Master Key Copying Revealed
from the a-lesson-from-digital-to-analog dept
When I was in high school, for some unkown reason (really, I have no idea why I did this) I asked an art teacher of mine if he knew how to pick locks. I was just a curious kid, but I hit the jackpot. The guy knew all about picking locks, and spent a couple hours teaching me the basic idea behind locks and how to pick them, as well as how to make lock picks. It was a useful skill to have (though, of course, never for anything illegal…). I’m long out of practice, and a recent attempt to open up a door (locked due to a forgotten key) ended in failure. However, I’m still very interested in the subject. Now, a security researcher at AT&T has taken some of the concepts that hackers use to break into computer systems and applied them to regular keys and locks. In doing so, he discovered a method by which just about anyone can take an ordinary key and create a master key that will open all the locks in that building. Basically, he’s found a huge security hole… in regular door locks. Of course, unlike computing systems, it’s not so easy to just download a patch for your doorknob. There were a bunch of ethical questions raised about whether or not this information should be released, and in the end they decided they had to. As with computing information, denying the security hole doesn’t do much to prevent its misuse. Of course, since the person needs a working key to get it to work in the first place, the application of this may be a bit limited. However, I think it’s fascinating to see someone take a method used in the virtual world, and then apply it to the real world.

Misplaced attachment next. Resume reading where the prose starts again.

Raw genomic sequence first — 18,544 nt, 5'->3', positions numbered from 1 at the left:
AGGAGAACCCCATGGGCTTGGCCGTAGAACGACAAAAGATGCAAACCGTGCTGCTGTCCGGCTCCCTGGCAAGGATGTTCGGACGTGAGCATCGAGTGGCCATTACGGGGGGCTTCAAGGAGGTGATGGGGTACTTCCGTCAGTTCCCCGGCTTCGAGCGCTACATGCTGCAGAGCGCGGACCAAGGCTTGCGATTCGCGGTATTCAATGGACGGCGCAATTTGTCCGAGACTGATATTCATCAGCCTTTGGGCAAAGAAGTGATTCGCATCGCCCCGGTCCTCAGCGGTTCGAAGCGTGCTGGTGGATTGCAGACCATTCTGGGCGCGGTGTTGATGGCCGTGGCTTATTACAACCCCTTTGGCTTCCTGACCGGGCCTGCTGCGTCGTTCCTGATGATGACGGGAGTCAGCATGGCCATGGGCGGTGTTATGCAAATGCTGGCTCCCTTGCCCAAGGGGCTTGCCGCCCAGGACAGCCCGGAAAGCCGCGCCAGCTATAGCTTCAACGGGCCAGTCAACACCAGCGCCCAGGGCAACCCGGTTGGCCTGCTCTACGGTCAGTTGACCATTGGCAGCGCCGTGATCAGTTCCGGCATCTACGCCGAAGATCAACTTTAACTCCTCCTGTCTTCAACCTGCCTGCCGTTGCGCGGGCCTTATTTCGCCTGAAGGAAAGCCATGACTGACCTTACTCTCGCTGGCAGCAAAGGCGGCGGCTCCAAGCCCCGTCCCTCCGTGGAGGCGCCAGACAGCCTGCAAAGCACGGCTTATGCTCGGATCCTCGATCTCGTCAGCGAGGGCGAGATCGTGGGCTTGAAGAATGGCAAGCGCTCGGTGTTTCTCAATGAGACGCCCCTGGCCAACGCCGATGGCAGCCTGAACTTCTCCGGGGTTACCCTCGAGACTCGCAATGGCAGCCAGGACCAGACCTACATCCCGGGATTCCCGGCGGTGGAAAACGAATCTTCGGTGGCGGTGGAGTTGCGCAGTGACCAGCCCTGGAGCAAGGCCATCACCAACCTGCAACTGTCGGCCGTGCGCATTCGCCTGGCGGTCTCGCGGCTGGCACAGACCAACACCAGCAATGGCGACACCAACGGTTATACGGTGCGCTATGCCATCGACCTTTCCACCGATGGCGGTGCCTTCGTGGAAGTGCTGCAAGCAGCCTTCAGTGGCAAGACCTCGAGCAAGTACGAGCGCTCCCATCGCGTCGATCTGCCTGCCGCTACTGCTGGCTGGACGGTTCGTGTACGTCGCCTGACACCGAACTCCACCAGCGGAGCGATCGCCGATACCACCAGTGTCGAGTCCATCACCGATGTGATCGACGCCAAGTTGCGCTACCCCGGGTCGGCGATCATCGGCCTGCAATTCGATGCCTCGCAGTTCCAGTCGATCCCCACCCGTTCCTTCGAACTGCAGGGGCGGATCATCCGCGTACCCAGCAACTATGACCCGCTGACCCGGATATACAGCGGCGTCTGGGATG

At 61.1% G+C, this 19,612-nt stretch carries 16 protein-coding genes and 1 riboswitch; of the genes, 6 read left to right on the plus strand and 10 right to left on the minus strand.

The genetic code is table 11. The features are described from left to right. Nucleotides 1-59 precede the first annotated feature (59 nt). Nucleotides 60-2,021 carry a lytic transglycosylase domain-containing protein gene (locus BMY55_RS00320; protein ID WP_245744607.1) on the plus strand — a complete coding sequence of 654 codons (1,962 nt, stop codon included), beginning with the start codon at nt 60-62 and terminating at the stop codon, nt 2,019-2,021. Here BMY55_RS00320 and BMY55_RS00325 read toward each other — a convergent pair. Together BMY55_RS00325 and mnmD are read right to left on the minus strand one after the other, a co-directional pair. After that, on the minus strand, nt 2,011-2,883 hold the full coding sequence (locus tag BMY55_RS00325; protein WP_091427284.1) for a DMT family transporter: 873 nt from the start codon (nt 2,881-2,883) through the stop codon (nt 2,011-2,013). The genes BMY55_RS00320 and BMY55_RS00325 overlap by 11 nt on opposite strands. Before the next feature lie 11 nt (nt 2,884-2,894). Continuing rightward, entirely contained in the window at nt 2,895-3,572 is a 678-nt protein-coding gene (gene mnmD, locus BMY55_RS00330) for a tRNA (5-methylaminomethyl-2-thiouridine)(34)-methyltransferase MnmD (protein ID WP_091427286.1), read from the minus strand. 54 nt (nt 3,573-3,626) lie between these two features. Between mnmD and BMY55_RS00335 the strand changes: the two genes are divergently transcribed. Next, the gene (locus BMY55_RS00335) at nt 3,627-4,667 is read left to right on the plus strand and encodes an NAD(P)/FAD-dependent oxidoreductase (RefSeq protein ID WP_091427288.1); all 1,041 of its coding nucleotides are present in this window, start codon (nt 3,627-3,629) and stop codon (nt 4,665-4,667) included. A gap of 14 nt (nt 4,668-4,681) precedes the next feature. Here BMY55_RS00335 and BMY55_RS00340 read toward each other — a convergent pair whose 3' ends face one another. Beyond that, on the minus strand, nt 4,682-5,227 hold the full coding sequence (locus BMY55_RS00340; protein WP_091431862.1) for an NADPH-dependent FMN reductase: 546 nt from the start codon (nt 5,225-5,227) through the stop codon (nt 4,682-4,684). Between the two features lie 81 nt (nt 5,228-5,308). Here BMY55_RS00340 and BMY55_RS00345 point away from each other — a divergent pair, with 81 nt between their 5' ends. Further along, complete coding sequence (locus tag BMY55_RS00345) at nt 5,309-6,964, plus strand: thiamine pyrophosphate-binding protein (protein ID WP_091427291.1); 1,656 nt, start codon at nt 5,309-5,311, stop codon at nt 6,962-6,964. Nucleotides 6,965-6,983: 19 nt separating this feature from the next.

Comments on “Master Key Copying Revealed”
Business Opportunity: Doorknobs/locks that use keys which have a perfectly straight, rectangular shaft (no cuts) but an embedded RFID tag or something which has a 1024-bit key on it. The keys still fit on your keyring (and even have a similar shaped head to accomodate those little colored rings that fit over them) and the doorknob/lock looks the same otherwise. Make a reader/writer so people can buy blank keys and make their own copies (key generation could use a pass-phrase or something). Programming the lock to recognize the key’s code can only be done from inside.
saw this in action years ago
Freshman year in college, on of the guys on my floor had his door lock fail. I forgot exactly what went wrong with it; I think he couldn’t get it to lock.
As a good engineering student, he took the thing apart to see if he could fix it. He realized that his key didn’t exactly match his lock, so he took his lock and key down to the machine shop in the ME department. While there, he realized that he could make a master key as well. He did the successful experiment, and then after a demonstration claimed to have destroyed the key.